tags: Gerry Ellis, WoLong Nature Preserve, Ultimate Pandas, Giant panda, Ailuropoda melanoleuca, nature filming, endangered species, DVD review
Everyone loves pandas, right? In fact, these lovable bears are the most recognizable icons worldwide for endangered species, even while remaining endangered themselves. But recently, China has made an effort to protect the giant pandas’ native habitat and to establish several in situ captive breeding programs to bolster the dwindling numbers of wild giant pandas, as revealed in a charming new video, Ultimate Pandas, by nature photographer, Gerry Ellis.
This color DVD is an interesting and up-close glimpse into the lives of several different age groups of panda cubs that are hand-reared at the WoLong Nature Reserve in the mountainous Shichuan region of China. The film follows a day in the lives of panda cub, Xiao Lei Lei, and her human keepers and panda friends. It especially focuses on the younger cubs as they eat, climb, and roll around with each other, and the camera itself often ends up as the target of panda curiosity. The close proximity of the pandas to the camera gives you the feeling that you can reach out and actually touch their fur or their noses and provides interesting close looks at their teeth, faces and their remarkable feet.
bundled>The footage in this lively 93-minute DVD was shot on location during a four-year time period. The DVD includes 65 minutes of panda cub footage, five panda music videos by Juri Panda Jones (yes, that’s her real name!) in Dolby Surround with sing-along subtitles that you can turn on or off, and 19 original panda paintings by Laurie Smith that are title screens that precede each part. Additionally, the DVD comes bundled with a truly adorable 10-inch plush toy that will delight panda fans and kids of all ages (plush toy not available through Amazon).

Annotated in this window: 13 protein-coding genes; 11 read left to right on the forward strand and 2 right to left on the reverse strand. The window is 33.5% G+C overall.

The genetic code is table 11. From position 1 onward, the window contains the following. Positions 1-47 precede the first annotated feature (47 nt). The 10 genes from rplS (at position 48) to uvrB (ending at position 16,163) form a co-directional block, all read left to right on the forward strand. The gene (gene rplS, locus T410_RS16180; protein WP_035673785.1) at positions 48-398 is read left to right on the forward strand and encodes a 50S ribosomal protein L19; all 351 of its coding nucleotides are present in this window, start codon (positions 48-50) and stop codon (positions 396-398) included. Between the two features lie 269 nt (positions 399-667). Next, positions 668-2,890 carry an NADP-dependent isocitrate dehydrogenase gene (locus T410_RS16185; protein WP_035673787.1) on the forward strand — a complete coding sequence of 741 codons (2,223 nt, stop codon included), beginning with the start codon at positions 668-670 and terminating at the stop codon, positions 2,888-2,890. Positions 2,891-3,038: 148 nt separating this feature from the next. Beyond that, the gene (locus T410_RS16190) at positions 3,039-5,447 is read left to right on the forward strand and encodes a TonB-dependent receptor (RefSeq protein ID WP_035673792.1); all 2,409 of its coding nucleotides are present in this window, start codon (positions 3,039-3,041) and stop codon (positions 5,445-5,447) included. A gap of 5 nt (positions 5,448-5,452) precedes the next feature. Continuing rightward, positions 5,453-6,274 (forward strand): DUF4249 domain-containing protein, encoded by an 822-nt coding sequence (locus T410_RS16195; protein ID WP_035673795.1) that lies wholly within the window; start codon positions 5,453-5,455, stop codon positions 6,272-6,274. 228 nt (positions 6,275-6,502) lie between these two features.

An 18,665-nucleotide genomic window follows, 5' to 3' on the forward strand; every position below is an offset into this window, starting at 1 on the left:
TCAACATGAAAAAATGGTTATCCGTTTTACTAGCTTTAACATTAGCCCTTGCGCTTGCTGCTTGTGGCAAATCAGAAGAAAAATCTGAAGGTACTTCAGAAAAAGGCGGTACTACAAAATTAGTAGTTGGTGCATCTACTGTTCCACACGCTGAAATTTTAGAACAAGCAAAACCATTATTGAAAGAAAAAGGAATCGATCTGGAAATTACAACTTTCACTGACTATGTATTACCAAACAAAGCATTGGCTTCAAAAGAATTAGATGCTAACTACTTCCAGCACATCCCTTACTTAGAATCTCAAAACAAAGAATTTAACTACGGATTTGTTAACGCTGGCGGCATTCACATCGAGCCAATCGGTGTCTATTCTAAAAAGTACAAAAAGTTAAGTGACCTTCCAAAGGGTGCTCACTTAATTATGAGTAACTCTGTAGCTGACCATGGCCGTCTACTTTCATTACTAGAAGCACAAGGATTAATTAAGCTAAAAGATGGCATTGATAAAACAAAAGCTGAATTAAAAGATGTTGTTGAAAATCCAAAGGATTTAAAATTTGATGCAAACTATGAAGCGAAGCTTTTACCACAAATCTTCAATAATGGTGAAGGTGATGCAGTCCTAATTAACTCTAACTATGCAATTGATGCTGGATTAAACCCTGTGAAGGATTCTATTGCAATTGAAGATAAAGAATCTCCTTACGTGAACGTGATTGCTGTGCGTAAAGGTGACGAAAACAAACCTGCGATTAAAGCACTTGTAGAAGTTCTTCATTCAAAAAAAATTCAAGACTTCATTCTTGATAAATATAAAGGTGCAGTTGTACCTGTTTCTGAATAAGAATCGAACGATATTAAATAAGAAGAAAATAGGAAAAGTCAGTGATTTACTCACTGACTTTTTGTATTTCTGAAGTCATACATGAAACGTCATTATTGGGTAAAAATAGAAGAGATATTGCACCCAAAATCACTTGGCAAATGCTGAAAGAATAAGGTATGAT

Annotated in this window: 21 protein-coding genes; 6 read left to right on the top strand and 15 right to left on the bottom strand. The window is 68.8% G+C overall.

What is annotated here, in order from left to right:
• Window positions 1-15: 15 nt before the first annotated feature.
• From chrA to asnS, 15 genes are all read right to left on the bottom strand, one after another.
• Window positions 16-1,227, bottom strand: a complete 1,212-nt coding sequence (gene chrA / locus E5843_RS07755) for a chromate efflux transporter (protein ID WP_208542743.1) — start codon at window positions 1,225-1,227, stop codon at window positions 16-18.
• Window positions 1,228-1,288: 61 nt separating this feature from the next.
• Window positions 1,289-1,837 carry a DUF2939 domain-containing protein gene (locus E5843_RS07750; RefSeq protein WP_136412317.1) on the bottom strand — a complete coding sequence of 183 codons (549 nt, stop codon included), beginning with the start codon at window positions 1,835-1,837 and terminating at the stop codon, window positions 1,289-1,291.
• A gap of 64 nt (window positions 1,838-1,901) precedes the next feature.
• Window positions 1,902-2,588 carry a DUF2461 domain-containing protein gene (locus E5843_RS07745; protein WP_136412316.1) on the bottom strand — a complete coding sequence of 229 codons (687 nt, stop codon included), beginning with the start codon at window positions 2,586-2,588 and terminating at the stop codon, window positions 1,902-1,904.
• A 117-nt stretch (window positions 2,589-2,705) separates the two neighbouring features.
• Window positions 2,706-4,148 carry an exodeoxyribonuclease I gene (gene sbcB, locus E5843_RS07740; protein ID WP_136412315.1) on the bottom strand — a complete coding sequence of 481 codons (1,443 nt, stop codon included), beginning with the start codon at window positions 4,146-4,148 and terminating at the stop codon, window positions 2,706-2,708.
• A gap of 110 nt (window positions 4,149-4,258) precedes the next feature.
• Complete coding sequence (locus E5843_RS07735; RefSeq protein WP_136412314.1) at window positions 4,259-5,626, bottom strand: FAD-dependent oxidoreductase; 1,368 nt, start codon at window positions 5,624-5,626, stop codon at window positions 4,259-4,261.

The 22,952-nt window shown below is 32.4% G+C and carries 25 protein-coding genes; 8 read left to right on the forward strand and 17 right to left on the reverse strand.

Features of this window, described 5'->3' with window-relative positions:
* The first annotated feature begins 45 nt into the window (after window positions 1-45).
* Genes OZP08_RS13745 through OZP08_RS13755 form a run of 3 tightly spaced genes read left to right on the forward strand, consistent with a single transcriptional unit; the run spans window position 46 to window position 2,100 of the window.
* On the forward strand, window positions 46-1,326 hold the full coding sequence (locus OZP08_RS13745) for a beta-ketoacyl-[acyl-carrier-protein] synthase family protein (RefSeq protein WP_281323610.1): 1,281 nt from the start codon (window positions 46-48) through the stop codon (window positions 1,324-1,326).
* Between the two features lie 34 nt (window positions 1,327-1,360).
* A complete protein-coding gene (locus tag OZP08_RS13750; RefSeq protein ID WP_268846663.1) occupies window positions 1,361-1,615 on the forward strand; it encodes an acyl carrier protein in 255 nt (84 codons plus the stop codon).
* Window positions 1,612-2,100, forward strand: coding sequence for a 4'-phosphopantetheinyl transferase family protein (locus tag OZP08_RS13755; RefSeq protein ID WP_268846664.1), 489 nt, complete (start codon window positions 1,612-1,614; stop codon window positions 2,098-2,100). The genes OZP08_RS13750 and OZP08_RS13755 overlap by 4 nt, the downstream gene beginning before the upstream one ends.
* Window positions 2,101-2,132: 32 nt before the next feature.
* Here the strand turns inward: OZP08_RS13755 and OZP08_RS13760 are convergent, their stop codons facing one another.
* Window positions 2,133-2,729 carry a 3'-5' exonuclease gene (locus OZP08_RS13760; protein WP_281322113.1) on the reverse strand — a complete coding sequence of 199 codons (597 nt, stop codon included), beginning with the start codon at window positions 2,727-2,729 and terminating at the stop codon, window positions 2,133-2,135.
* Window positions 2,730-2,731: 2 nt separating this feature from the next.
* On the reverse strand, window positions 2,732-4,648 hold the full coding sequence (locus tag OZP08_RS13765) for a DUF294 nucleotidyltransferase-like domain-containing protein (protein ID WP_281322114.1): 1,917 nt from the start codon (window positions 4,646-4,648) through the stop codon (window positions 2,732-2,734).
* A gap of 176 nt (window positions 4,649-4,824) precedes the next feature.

This DVD provides the viewer with four soundtrack choices: unscripted conversations between the photographer and either a group of younger children, older children or adults, and a narration-free version. These different soundtracks were recorded while the film was being screened by small audiences, so they are charming, spontaneous and surprisingly informative. I really enjoyed hearing the comments and the laughter of the different audiences inspired by the panda cub antics. My companion parrots especially enjoyed the narration-free panda experience since the endemic birdsongs and other nature sounds were reproduced with such high fidelity. Even though I am not particularly interested in sing-alongs, I was fascinated by “Panda Bear Hug,” which is a sort of lullaby that features a female panda cuddling her tiny newborn baby. One thing I learned from watching the footage that accompanies this lullaby is that baby pandas have really long tails, and these tails remain the same length as the panda grows, so it gives the illusion that the tail is becoming progressively smaller when instead, it is the panda who is growing larger.
A casual observer might accidentally dismiss this DVD as mere fluff or as “cute overload”, but it is more educational and valuable than that. This entertaining DVD provides a fair amount of basic information about panda biology while giving the viewer an appreciation for panda behavior by allowing us to simply watch them .. being pandas. These panda cubs are so playful and curious and roly-poly, it’s hard to resist their charms, and the fact that they are running around in a wildlife preserve in the beautiful mountains of southwestern China where they are endemic makes this footage even more compelling. But the best part is knowing that 50% of the cost of each DVD is being donated directly to the WoLong Nature Preserve that was recently flattened by the earthquake in China. I highly recommend this delightful and informative DVD to families, as gifts for kids of all ages, as a popular addition to local public libraries’ DVD collections and for panda lovers everywhere.
Gerry Ellis is an award-winning nature and wildlife photographer, author of dozens of books, and founder of the nonprofit organization, GLOBIO, which focuses on engaging children in cross-cultural communication and understanding about international pressures on worldwide biodiversity.